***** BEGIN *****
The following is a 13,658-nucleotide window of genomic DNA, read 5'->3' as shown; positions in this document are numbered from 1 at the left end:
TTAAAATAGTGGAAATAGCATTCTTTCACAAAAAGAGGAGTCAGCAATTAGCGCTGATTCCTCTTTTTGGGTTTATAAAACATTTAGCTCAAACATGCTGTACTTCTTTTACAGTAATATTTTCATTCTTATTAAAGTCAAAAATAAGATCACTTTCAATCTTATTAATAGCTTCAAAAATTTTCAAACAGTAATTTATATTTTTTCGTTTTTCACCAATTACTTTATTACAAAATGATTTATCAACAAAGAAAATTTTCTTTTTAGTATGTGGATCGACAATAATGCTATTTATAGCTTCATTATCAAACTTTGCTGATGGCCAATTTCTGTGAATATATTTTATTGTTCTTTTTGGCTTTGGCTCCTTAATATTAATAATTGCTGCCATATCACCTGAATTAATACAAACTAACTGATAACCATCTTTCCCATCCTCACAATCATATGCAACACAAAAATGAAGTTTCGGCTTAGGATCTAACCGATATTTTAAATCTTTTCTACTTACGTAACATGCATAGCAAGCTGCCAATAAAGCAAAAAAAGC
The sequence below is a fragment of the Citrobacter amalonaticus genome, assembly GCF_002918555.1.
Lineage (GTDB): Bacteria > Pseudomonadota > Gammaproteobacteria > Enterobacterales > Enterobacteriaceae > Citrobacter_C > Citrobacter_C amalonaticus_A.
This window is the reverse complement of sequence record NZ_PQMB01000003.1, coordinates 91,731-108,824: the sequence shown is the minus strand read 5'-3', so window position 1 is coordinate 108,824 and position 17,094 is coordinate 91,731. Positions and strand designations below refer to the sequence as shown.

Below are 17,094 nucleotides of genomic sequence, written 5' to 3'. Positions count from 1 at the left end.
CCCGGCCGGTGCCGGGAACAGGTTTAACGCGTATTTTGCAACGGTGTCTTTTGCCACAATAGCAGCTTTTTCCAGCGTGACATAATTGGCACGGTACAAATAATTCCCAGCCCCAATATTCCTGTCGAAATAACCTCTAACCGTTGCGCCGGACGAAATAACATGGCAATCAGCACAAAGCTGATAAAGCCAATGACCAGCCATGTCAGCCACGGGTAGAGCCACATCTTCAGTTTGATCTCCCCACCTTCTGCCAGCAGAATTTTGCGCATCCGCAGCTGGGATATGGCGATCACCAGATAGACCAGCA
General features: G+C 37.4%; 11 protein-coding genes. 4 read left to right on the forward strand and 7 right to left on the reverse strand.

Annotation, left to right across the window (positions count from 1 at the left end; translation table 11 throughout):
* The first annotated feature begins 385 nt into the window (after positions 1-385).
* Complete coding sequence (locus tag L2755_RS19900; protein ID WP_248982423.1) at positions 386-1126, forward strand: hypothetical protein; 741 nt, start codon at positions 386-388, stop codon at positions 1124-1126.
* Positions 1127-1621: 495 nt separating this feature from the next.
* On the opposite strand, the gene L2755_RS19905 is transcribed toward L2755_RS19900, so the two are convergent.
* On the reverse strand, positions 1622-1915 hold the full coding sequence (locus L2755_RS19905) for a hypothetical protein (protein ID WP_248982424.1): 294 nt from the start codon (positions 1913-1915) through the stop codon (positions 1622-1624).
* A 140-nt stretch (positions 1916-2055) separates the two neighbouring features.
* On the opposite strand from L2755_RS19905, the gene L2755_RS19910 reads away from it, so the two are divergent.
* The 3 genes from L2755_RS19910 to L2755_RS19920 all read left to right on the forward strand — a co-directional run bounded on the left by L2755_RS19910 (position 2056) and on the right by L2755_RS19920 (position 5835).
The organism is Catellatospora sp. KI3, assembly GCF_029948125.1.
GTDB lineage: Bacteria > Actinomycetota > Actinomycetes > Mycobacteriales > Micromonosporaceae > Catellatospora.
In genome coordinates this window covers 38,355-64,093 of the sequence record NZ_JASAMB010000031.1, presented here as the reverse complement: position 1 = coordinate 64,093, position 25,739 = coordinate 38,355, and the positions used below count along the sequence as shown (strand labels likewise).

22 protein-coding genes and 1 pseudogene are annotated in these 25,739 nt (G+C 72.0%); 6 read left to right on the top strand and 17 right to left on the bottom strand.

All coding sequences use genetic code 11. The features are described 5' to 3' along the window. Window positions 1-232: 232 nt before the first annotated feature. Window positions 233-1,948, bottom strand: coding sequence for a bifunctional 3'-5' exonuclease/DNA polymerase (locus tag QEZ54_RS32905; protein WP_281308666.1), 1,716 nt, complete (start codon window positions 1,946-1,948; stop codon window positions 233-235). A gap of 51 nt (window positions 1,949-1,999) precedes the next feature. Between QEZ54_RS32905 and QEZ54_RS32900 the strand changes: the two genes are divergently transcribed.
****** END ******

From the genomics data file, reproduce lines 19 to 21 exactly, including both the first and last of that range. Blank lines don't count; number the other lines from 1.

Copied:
GTDB lineage: Bacteria > Actinomycetota > Actinomycetes > Mycobacteriales > Micromonosporaceae > Catellatospora.
In genome coordinates this window covers 38,355-64,093 of the sequence record NZ_JASAMB010000031.1, presented here as the reverse complement: position 1 = coordinate 64,093, position 25,739 = coordinate 38,355, and the positions used below count along the sequence as shown (strand labels likewise).

22 protein-coding genes and 1 pseudogene are annotated in these 25,739 nt (G+C 72.0%); 6 read left to right on the top strand and 17 right to left on the bottom strand.